Commonly found throughout southern Europe, parts of Central Asia and Siberia, the Spanish Fly (Lytta vesicatoria) is actually a beetle. They are signified by the secretion of Cantharidin, which is common among almost all male species of the blister beetle family (Meloidae).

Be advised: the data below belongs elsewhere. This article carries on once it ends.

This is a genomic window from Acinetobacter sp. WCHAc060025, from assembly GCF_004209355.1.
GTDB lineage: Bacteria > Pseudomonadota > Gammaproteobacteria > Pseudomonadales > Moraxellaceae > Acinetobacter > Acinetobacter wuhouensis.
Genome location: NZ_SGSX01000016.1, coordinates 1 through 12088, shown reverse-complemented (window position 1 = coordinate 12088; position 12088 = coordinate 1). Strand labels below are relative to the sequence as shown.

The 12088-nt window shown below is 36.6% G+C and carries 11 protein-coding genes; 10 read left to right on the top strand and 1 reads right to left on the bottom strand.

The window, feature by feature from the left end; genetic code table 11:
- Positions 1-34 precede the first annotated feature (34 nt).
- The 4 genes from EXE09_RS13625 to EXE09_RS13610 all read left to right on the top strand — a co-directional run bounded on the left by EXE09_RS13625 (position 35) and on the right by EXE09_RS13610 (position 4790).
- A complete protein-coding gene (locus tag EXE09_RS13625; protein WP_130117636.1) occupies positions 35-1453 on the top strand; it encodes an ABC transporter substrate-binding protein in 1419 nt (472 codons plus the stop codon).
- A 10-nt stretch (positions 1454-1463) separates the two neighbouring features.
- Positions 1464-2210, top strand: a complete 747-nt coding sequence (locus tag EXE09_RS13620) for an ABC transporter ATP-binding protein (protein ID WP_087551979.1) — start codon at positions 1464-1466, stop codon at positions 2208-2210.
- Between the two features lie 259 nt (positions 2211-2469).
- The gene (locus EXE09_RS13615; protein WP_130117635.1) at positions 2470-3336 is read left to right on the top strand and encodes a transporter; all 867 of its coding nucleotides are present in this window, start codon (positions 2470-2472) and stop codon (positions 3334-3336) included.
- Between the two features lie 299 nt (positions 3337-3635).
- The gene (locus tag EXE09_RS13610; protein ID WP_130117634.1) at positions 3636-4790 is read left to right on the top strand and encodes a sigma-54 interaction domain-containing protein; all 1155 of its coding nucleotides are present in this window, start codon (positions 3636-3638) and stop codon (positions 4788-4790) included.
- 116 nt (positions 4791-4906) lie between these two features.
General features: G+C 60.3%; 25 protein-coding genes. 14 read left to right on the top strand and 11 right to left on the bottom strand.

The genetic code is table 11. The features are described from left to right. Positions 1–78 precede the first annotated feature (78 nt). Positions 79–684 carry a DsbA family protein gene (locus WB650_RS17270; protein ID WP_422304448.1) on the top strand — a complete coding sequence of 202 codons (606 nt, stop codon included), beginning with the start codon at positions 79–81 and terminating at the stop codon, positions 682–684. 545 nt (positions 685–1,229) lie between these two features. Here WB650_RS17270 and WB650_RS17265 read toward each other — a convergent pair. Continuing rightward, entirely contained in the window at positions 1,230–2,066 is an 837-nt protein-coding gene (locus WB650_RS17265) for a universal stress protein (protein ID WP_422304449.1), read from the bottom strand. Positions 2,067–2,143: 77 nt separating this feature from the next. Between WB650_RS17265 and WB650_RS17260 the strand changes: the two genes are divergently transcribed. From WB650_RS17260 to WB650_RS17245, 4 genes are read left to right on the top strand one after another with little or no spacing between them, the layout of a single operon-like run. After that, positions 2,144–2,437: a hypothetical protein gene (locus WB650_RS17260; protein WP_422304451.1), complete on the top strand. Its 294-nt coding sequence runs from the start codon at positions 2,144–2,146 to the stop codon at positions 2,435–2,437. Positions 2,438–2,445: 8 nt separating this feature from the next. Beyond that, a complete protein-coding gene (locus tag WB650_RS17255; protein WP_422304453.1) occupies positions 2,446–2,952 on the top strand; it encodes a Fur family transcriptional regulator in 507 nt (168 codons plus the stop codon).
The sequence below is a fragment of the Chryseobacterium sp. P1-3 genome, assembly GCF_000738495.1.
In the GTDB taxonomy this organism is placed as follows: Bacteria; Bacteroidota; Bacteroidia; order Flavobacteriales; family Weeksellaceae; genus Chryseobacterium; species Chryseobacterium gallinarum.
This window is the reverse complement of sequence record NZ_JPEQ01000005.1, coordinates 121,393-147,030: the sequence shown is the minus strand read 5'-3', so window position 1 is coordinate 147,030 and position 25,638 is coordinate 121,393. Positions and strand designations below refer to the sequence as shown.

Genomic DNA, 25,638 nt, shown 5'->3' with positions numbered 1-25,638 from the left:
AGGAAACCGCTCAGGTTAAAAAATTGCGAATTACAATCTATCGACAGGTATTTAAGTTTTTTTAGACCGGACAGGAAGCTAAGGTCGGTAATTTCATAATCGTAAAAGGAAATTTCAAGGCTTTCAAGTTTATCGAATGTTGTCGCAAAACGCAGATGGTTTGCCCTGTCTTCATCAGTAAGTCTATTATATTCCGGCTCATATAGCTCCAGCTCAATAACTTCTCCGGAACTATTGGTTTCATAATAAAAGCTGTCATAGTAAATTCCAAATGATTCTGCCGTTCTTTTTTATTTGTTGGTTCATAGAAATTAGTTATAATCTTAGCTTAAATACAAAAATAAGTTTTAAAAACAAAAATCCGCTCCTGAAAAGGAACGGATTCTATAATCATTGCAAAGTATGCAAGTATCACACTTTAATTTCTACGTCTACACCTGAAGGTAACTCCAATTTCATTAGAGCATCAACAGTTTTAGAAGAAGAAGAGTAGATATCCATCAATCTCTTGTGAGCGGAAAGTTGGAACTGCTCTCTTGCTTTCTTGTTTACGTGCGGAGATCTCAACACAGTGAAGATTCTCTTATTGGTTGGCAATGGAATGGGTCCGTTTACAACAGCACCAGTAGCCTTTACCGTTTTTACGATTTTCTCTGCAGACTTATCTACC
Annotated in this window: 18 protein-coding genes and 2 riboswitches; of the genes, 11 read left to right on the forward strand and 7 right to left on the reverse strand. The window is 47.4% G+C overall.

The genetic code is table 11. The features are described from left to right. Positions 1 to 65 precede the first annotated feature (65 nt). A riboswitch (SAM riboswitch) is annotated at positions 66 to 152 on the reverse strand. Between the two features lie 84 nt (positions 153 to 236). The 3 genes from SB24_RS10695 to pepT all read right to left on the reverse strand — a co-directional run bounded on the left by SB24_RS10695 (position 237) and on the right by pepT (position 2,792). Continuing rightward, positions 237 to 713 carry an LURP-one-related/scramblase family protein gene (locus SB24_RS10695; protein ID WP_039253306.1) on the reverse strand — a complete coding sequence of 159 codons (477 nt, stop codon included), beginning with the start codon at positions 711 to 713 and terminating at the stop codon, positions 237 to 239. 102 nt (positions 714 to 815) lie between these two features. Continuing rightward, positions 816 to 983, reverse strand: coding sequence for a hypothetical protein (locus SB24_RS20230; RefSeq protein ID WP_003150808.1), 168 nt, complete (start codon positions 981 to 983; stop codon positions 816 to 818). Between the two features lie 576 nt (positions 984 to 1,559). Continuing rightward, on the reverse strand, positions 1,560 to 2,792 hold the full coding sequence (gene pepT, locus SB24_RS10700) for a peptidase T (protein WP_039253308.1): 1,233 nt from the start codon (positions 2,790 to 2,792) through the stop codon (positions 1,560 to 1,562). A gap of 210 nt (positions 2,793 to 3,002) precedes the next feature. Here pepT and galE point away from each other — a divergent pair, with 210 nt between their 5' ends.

The Spanish Fly, and some of its related species, were earlier used for the preparation of medicines by conventional apothecaries. Cantharidin, a toxic, defensive chemical found in the blister beetle, had been used for over a thousand years as a sexual stimulant. In concentrated amounts, the chemical causes severe blistering. It is potent enough to cause serious complications and is fatal above a certain dosage.